Pollution News

Single-use no more: Plastic bottles can be upcycled to more durable materials


Single-use plastics cause plastic pollution, a problem that affects rivers, lakes, and oceans. To address this concern, researchers from the U.S. Department of Energy’s National Renewable Energy Laboratory (NREL) developed a recycling process that turns various materials made of polyethylene terephthalate (PET) into other useful products that will last longer.

NREL’s research was published in the journal Joule.

What is polyethylene terephthalate (PET)?

Polyethylene terephthalate (PET) is a plastic resin. The polymer is created by combining two monomers, modified ethylene glycol and purified terephthalic acid. PET was first synthesized in North America by Dupont chemists in the 1940s.

This common polyester material is lightweight yet strong. PET is also shatterproof and resistant to water, which makes it a prized material among manufacturers.

Bottles and containers made from PET are labeled with the #1 code on or near the bottom. PET is often used to package various products such as:

  • Baked goods
  • Beverages
  • Cosmetics
  • Frozen foods
  • Household cleaners
  • Peanut butter
  • Produce
  • Salad dressings

PET is sturdy, thermostable, and transparent, which makes it a suitable material for packaging. Additionally, PET is inexpensive, resealable, and recyclable.

Upcycling plastic bottles

Although PET is recyclable, the majority of the 26 million tons of PET-based packaging produced annually is sent to landfills or dumped elsewhere. PET takes at least hundreds of years to biodegrade.

The recycling process for PET could also use some improvement. Since reclaimed PET has a lower value than the original, it can only be repurposed once or twice.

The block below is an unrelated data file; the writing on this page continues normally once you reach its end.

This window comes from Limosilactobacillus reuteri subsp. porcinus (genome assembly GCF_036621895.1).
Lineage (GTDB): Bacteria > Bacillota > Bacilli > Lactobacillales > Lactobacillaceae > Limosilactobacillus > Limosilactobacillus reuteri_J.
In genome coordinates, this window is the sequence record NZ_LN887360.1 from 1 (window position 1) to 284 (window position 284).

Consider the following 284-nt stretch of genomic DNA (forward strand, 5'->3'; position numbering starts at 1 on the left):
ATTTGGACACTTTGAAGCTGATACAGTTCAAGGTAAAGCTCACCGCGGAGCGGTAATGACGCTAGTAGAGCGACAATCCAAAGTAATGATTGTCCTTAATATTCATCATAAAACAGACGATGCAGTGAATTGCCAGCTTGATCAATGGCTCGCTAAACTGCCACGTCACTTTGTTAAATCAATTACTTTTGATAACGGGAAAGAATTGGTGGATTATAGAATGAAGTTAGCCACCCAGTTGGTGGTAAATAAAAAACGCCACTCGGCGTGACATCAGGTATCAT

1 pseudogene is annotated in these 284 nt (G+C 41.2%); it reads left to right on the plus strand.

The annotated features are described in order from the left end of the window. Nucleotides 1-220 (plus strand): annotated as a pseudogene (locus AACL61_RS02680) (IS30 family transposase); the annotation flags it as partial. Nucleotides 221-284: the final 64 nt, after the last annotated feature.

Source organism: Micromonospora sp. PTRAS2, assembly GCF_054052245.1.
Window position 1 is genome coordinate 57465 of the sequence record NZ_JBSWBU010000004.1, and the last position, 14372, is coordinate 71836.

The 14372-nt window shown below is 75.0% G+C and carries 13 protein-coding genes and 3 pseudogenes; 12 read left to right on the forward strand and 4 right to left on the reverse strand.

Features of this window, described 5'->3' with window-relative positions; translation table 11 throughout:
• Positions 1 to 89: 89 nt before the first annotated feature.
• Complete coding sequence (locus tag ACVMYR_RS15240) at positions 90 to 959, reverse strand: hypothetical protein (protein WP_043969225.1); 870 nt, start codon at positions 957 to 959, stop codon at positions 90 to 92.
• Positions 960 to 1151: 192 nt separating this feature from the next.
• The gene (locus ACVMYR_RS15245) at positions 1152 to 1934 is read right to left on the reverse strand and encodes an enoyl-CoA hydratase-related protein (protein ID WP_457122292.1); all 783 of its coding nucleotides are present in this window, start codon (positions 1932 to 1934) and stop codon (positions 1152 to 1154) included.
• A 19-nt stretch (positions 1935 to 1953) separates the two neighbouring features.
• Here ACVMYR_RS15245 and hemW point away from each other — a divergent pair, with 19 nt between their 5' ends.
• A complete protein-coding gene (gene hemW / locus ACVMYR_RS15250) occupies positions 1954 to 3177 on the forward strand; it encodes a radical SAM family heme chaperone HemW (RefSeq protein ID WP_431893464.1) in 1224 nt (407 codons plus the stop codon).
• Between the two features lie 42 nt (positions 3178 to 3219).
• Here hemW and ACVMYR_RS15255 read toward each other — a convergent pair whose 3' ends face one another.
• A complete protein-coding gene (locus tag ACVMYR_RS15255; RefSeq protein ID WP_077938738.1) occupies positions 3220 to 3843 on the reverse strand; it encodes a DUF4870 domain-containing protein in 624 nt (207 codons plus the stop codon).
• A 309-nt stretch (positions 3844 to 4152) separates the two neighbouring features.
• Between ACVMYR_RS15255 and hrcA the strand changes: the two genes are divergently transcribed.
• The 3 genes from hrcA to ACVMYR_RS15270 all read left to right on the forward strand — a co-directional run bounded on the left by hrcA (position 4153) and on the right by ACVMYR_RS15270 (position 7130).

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Thankfully, the new recycling process developed by NREL can turn carpet, clothing, and single-use beverage bottles made from PET into longer-lasting, more valuable items. This process can help protect oceans from plastic waste by revamping the recycled plastics market.

Gregg Beckham, the study’s senior author and a Senior Research Fellow at NREL, explained that standard PET recycling today involves “downcycling.” But with the new process the research team developed, PET can soon be “upcycled” into long-lifetime, high-value composite materials similar to those used to make car parts, snowboards, surfboards, or even wind turbine blades.

For the study, the researchers combined reclaimed PET with building blocks acquired from renewable sources like waste plant biomass. This produced two types of fiber-reinforced plastics (FRPs). These FRPs are at least two to three times more valuable than the original PET.

The researchers foresee that the composite product would need 57 percent less energy to produce, unlike reclaimed PET made using the current recycling process. It would also emit 40 percent fewer greenhouse gases than standard petroleum-based FRPs, which is a significant improvement.

Beckham shared that their goal is to develop technologies that can help incentivize the economics of PET reclamation. They also hope to develop “second-life” upcycling technologies that will make single-use waste plastic valuable to reclaim.

Achieving this goal could be the key to eliminating plastic waste from the world’s oceans and landfills. (Related: New material made from recycled plastic bottles could help reduce water pollution.)

The future of upcycled PET products

The plan sounds good on paper, but the researchers have their work cut out for them before they can implement the recycling process outside the laboratory.

The researchers plan on further analyzing the properties of the composite materials produced when PET is combined with the plant-based monomers. They also plan to test the process for scalability to confirm if it can work in a manufacturing setting.

Additionally, the research team aims to develop composites that can be recycled on their own. While the current composites can last years or decades, they are not necessarily recyclable in the end. The NREL team has made plans to develop similar technologies for recycling different kinds of materials.

Nicholas Rorrer, one of the authors and an engineer at NREL, says that PET production is currently accomplished on a larger scale than composites manufacturing. This means that the researchers will need to develop more upcycling solutions to make a long-lasting global impact on plastics reclamation using technologies like the one proposed in their study.

Sources include:

EurekAlert.org

TheBalanceSMB.com



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